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Report Reveals PA Health-Care Access Disparities

by Andrea Sears, Keystone State News Connection

May 10, 2021
A young nurse in a mask gives a coronavirus vaccination to an elderly man in a clinic.

A new report shows Pennsylvanians are experiencing disparities in access to health care, especially in rural areas and among under-represented racial and ethnic groups.

The report, by AARP Pennsylvania and Drexel University’s College of Nursing and Health Professions, showed gaps in access to health care the authors say will continue to grow as the state’s population ages.

Angela Foreshaw-Rouse, manager of state operations and outreach for AARP Pennsylvania, said 14% of Pennsylvanians live in medically underserved areas, and 22% live in areas with shortages of health professionals.

“Geographic, racial and economic factors restrict access to health-care services for many Pennsylvanians, creating disparities that have become more pronounced during the COVID-19 pandemic,” Foreshaw-Rouse stated.

The report also found people age 65 and older are less likely to use the digital technology that has become critical for telehealth visits and to find COVID-19 vaccinations.

The report noted older Pennsylvanians are predominantly white, poor and live in rural areas.

Dr. Laura Gitlin, dean and distinguished university professor at Drexel University, cautioned by 2040, Southeastern Pennsylvania, the most densely populated and diverse part of the state, will see huge growth in its aging population.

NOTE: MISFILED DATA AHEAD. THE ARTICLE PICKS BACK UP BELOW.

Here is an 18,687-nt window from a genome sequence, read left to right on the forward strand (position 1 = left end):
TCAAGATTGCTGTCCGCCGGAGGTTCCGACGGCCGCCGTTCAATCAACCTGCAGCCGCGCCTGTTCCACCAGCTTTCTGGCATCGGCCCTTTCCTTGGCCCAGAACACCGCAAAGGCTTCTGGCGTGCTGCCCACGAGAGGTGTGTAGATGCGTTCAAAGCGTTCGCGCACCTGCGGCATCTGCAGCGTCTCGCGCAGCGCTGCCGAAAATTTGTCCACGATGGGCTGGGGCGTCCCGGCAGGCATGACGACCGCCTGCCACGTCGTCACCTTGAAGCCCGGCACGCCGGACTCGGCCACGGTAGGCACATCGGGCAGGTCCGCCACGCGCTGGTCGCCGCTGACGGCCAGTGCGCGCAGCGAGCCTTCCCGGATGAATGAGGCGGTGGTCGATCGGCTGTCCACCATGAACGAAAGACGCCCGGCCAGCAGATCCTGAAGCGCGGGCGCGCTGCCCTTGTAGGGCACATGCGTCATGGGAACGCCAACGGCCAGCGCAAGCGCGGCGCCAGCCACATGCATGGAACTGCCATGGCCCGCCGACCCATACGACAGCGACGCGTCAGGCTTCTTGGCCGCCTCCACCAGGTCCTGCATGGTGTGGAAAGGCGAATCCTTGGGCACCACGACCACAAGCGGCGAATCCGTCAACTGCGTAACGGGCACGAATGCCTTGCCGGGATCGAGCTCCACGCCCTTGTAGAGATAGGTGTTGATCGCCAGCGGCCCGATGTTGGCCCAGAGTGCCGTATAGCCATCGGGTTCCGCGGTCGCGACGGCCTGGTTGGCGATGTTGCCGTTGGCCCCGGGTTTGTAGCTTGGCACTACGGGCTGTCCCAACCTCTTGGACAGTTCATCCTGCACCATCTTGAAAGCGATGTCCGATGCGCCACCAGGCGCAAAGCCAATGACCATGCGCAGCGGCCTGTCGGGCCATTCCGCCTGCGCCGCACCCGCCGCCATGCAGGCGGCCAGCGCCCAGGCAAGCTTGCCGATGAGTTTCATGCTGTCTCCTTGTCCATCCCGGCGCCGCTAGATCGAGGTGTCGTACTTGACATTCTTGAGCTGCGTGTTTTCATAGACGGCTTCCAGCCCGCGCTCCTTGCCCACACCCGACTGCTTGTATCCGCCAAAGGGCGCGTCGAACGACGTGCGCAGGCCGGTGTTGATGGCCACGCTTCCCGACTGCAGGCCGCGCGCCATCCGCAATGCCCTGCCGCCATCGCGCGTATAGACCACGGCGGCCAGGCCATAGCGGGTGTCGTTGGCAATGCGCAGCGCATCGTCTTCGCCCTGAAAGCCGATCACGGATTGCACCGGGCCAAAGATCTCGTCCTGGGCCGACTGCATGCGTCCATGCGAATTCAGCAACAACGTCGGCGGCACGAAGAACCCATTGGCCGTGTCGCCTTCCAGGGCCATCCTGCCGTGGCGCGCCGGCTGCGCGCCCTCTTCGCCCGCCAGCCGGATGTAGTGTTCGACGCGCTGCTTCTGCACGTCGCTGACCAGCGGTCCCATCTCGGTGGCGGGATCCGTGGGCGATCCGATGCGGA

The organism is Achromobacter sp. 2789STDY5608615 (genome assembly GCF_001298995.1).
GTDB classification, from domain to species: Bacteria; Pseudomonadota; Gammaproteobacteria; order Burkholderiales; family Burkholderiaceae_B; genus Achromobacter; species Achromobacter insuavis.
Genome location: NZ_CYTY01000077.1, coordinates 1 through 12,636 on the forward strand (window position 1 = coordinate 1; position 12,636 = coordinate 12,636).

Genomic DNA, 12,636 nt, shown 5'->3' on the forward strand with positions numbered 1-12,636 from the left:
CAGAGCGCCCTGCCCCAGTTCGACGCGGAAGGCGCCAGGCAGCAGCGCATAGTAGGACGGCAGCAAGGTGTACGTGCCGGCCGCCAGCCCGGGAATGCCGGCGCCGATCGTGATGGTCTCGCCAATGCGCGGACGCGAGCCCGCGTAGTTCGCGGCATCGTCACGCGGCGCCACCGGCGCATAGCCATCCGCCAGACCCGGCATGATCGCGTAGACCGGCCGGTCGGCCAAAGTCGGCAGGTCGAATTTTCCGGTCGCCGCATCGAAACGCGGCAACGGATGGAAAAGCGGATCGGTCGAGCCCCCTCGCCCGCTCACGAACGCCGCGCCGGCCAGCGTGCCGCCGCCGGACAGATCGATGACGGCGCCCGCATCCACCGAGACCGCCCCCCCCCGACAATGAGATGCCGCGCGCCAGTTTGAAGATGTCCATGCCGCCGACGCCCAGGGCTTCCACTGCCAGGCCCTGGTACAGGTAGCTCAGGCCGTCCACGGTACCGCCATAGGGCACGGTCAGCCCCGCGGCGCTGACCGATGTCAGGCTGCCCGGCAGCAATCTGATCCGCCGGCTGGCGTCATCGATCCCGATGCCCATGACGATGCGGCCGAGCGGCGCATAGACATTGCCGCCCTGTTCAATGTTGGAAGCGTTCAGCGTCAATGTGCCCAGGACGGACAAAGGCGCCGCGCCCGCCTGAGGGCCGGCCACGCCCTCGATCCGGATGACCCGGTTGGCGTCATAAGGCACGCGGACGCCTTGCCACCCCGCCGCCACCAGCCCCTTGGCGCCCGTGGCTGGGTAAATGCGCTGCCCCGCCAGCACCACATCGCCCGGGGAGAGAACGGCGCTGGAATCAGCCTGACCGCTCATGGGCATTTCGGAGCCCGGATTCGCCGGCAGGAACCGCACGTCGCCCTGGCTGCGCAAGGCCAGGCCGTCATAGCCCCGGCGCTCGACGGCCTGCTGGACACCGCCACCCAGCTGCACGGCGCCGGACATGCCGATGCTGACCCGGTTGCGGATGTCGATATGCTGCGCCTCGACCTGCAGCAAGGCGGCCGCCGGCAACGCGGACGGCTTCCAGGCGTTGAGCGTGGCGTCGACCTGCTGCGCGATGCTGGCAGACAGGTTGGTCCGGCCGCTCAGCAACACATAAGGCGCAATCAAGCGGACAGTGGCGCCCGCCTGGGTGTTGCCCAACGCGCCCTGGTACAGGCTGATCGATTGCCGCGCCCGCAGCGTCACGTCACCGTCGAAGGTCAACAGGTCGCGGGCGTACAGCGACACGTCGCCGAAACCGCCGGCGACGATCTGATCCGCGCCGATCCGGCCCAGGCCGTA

“New competencies are needed for a culturally diverse group of older adults,” Gitlin asserted. “Different kinds of cultural competence, and knowledge of evidence-based care for prevention and chronic disease management, is severely lacking.”

She added the current workforce is unprepared to address complex and serious health conditions and lack training in geriatric care.

The report makes recommendations for developing of a culturally competent health-care workforce, and Foreshaw-Rouse argued providing broadband access across the state will be vital.

“Not only access to high-speed internet connectivity, but also technology and the literacy to use the technology,” Foreshaw-Rouse urged. “We know that our internet access is not available equitably across the state, and that is something that we can change.”

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